Symptoms of bronchiectasis 

The most common symptom of bronchiectasis is a persistent cough, which affects around 9 out of 10 people with the condition.

Three out of four people with bronchiectasis regularly cough up large amounts of phlegm (sputum), which can be clear, pale yellow or yellow-greenish in colour. Other people may only occasionally cough up small amounts phlegm, or none at all.

Other symptoms include:

Signs of a lung infection

If you develop a lung infection then your symptoms will usually get worse within a few days. This is known as an infective exacerbation and it can cause:

  • coughing up even more phlegm, which may be more green than usual or smell unpleasant
  • worsening shortness of breath

You may also:

  • feel very tired
  • cough up blood, if you had not already done so
  • experience a sharp chest pain that is made worse when breathing (pleurisy)
  • feel generally unwell

When to seek medical advice

If you haven't previously been diagnosed with bronchiectasis and you develop a persistent cough, visit your GP for advice.

While persistent coughing may not necessarily be the result of bronchiectasis, it will require further investigation.

If you have been previously diagnosed with bronchiectasis and you begin to experience symptoms that suggest you have a lung infection, contact your GP.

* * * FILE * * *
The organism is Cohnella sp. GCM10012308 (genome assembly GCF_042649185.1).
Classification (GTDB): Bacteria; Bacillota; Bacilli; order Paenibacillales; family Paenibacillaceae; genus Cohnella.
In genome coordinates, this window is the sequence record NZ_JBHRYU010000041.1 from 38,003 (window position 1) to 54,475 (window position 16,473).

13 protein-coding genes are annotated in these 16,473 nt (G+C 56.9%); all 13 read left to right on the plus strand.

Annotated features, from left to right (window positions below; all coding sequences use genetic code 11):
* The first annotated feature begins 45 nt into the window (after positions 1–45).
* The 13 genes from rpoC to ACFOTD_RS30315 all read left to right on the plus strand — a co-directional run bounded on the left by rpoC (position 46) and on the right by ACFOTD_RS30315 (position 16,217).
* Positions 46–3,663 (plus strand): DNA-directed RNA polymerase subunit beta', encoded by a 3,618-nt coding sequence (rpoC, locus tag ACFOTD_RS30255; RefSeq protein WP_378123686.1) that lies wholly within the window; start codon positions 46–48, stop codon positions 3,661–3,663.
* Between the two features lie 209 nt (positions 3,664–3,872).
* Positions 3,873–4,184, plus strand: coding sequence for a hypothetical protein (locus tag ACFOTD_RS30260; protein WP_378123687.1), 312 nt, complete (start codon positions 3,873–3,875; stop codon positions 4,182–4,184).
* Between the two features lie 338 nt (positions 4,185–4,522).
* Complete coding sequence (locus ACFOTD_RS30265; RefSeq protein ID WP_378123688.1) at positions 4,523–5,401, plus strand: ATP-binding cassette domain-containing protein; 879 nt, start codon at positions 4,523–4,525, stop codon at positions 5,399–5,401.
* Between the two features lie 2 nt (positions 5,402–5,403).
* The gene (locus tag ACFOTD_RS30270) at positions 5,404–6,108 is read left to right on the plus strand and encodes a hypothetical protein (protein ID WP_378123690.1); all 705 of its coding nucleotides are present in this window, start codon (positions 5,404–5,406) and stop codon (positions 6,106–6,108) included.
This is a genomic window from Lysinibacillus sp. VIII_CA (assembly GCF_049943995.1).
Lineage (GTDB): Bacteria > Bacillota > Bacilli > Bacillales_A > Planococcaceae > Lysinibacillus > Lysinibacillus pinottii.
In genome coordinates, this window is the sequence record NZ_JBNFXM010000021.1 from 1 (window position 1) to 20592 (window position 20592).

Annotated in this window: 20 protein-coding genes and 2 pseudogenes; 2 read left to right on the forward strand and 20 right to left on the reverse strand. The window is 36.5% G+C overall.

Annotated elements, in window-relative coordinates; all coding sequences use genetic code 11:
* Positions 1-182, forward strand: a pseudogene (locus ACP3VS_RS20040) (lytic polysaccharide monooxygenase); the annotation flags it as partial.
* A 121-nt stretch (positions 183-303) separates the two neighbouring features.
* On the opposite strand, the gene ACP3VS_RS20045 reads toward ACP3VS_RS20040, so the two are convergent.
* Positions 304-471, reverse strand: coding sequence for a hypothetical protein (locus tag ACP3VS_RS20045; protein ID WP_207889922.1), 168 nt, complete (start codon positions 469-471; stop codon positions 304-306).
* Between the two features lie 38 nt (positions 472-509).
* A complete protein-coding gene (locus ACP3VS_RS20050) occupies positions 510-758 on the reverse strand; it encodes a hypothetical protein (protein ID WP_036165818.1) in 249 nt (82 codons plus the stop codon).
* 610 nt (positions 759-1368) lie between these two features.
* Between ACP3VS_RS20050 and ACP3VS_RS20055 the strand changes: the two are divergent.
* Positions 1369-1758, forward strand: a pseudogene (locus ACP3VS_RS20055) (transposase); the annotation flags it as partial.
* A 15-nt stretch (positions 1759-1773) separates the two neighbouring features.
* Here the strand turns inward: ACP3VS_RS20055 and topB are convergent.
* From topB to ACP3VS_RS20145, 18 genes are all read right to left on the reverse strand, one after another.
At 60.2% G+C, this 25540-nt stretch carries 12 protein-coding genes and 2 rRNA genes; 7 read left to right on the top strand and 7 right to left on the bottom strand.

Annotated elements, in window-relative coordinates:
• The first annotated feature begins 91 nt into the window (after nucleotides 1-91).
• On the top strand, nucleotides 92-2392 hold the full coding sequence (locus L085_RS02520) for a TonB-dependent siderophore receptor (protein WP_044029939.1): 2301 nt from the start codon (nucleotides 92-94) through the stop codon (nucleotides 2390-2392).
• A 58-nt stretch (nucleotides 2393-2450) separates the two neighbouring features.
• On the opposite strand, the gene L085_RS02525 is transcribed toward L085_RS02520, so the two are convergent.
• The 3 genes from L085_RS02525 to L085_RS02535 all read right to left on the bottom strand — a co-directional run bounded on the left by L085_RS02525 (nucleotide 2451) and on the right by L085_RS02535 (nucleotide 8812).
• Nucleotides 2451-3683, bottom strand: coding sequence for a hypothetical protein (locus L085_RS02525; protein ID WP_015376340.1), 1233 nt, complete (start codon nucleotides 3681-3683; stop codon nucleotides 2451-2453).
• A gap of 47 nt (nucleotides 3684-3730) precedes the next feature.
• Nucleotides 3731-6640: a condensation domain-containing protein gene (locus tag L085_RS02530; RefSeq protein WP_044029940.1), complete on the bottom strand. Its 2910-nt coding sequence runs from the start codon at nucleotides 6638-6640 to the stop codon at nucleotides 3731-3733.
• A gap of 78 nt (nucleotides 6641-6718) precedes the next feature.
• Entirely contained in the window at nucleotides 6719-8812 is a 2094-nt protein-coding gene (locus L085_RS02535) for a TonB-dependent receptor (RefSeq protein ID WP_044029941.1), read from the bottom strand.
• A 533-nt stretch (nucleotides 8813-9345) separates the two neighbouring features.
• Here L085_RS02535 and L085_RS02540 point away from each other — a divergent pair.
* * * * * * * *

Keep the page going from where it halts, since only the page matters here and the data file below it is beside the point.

This is because it's likely you will need treatment with antibiotics (although some people with bronchiectasis are given a stock of antibiotics as a precaution in case they suddenly develop a lung infection).

When to seek immediate medical advice

Some people with bronchiectasis develop a severe lung infection that may need to be treated in hospital.

Signs and symptoms of serious lung infection include:

  • a bluish tinge to the skin and lips (cyanosis)
  • confusion
  • a high temperature of 38°C (100.4°F) or above
  • rapid breathing (more than 25 breaths a minute)
  • severe chest pain that makes it too painful to cough and clear your lungs

If you experience any of the above, phone the healthcare professional in charge of your care for advice immediately. This may be your GP, a doctor who specialises in lung conditions (pulmonologist) or a specialist nurse.

If this isn't possible then phone NHS 111 or your local out-of-hours service.


Watch as a GP describes the most common causes for coughs and how they can be treated

Media last reviewed: 22/11/2013

Next review due: 22/11/2015

Page last reviewed: 29/08/2013

Next review due: 29/08/2015